Tuesday, January 29, 2019

A Residence for the Soul, Part 4—Working with Instinct

Capital from Villelongue
Photograph by the author

Gurdjieff made several remarks about working with instincts during his wartime meetings:


I have noticed for a long time that very often, and concerning very different matters, an interior voice told me what I had to do. I perceived it, I heard what it said, but without acting on what it told me. I have acted otherwise and afterward I see the voice is always right. I would like to know if I should pay no attention to it
or on the contrary follow it more?


Do nothing about all that. Buy a little notebook, make a record. Write down, but do nothing. That voice is your instinct; sometimes instinct can appear through the consciousness, but it is rare. Perhaps it will prove that you have true instinct.

Wartime Meetings, meeting six

And again,


I understand well the struggle against the negative emotions but what troubles me the most is a very light side of character which jokes even about my very misery. This prevents me remorse and pity. How can I get rid of it?


This proves that you do not know what you are looking for. You interest yourself in these questions without partaking of your instinct. You have said it very well. I understand why you do not advance. I know the secret of why you stamp on the spot, on two, one, two; up to now, your instinct was isolated. It never took part in your work… But you understood what I explained. You have felt that your interior is never interested in these things for which we are working. Something in you remains apart, it looks. Another part in you does something else—you work without instinct. Everything works—head, feeling, except that which must. It has never done anything to change.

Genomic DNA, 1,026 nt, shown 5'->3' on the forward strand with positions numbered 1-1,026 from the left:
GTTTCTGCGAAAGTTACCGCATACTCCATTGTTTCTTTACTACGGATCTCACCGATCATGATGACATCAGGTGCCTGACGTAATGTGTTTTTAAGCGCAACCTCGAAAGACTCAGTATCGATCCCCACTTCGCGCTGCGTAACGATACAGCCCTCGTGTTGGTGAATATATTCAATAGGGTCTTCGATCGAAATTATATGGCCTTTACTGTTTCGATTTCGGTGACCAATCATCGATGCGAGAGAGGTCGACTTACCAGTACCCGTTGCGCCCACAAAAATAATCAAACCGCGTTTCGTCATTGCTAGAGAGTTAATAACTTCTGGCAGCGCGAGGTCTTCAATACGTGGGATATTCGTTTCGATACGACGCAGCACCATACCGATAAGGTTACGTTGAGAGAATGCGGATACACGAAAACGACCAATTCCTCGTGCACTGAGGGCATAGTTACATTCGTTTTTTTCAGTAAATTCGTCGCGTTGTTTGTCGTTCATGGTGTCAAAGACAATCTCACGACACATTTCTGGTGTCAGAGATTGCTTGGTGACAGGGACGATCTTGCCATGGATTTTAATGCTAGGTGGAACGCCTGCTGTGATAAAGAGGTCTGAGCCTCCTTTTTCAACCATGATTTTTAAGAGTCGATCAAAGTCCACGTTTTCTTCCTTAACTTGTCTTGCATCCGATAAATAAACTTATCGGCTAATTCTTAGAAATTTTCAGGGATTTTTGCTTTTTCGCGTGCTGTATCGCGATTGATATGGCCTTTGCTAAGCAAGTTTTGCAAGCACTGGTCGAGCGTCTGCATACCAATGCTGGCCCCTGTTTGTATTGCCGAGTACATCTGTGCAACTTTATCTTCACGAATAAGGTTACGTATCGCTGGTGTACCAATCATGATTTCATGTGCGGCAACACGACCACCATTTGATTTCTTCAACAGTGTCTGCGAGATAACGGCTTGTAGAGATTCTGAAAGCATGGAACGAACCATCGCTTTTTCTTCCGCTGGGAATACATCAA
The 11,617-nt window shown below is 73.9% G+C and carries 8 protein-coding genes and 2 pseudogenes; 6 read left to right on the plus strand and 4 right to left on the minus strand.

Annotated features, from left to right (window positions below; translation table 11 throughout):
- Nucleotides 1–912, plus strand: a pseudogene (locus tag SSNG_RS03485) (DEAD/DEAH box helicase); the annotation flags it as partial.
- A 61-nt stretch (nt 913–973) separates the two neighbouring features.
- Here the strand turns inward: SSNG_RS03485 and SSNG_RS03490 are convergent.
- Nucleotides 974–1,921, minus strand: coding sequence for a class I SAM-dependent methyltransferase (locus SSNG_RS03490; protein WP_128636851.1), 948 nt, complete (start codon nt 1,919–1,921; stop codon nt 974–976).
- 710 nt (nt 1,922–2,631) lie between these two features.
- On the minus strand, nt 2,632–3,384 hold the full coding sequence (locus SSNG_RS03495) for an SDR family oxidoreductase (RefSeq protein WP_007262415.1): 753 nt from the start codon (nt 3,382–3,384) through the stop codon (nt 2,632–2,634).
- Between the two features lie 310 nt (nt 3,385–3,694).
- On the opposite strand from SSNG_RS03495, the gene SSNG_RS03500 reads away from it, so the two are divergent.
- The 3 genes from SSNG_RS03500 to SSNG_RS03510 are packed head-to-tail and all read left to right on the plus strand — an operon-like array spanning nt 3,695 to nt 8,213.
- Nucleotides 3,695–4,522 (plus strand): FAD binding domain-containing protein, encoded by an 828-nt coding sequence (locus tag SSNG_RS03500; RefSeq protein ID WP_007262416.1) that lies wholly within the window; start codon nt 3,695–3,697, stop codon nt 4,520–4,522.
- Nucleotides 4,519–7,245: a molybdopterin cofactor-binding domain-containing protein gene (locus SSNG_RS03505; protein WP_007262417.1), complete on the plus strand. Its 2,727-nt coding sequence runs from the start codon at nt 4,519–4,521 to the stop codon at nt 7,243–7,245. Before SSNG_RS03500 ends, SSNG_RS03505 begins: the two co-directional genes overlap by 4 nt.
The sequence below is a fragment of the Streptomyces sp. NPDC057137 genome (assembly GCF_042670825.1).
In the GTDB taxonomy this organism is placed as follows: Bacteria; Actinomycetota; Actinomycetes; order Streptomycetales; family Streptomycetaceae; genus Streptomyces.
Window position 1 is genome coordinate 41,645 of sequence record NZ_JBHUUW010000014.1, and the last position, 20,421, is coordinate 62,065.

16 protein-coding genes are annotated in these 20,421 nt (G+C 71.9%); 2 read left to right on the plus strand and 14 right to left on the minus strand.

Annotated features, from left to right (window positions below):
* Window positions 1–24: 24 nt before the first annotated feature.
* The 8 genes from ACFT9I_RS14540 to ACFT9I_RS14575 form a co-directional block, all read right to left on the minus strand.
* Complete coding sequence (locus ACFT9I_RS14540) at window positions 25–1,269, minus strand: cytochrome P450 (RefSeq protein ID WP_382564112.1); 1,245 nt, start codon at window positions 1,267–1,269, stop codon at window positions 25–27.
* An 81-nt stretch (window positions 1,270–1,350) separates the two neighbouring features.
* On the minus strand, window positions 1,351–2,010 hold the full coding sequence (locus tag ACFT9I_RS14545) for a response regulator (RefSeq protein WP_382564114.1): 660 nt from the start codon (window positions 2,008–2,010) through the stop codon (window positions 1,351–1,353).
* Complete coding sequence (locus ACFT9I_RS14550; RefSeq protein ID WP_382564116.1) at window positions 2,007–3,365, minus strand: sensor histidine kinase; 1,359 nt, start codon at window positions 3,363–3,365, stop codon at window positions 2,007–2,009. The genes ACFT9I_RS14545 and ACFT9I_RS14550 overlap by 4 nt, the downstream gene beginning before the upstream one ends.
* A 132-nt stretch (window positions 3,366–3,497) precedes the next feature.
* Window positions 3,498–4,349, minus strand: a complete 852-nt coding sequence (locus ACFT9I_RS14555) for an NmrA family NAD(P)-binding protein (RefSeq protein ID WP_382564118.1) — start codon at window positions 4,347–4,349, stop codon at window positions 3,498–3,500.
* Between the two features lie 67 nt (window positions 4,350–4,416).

Wartime Meetings, meeting seven

And here the third mention of instinct:


…Real love is objective; but in Paris objective love doesn't exist. You have made the word sentiment
for sex, for dirty things; you have forgotten real love.


But must one seek to repress it for the sake of the other?


Regard it as a weakness and put it aside. And at the same time, use it for looking at yourself. Profit from everything. And from instinct you will perhaps be able to feel real love. The taste will perhaps come to you.

 If the rest of the material is at  the very least suggestive, this clinches it. When he uses the word instinct, Gurdjieff is referring to a higher or spiritual part, which can cause us to “feel real love.” That is quite definitely a higher thing within the context of any religious teaching, religious or otherwise. Christ’s love was, after all, real love – and even the most ordinary Christian understands the difference between Christ’s love, which was the love of God Himself, and our own love, which is insignificant and weak.

 In summary, when Gurdjieff speaks of people working with instinct, he is not speaking of the lower or primal instincts — he is speaking of the spiritual instincts. And we have to understand instinct, like all other properties in the universe, especially the Names of God (the metaphysical powers which are bestowed upon creation over and above its material aspects) — as being subject to the law of octaves and an inherent evolutionary development, which was outlined above in the context of the enneagram. (One can also refer to the diagram for a visual impression.) Our instincts are either primal or spiritual — and at any given time, a human being always has a complex balance of these two impulses within themselves. In fact, like all other phenomena, they function according to the multiplications in the law of octaves, so the influences they have upon one another — a blend of higher and lower vibrations in constant and complex interaction — can’t be construed as a simple progression from our primal instincts to our spiritual ones.

The question, rather, is whether we are able to create a preponderance of force in our spiritual instinct, so that it guides our primal instincts in their actions.

warm regards,


Lee van Laer is a Senior Editor at Parabola Magazine.

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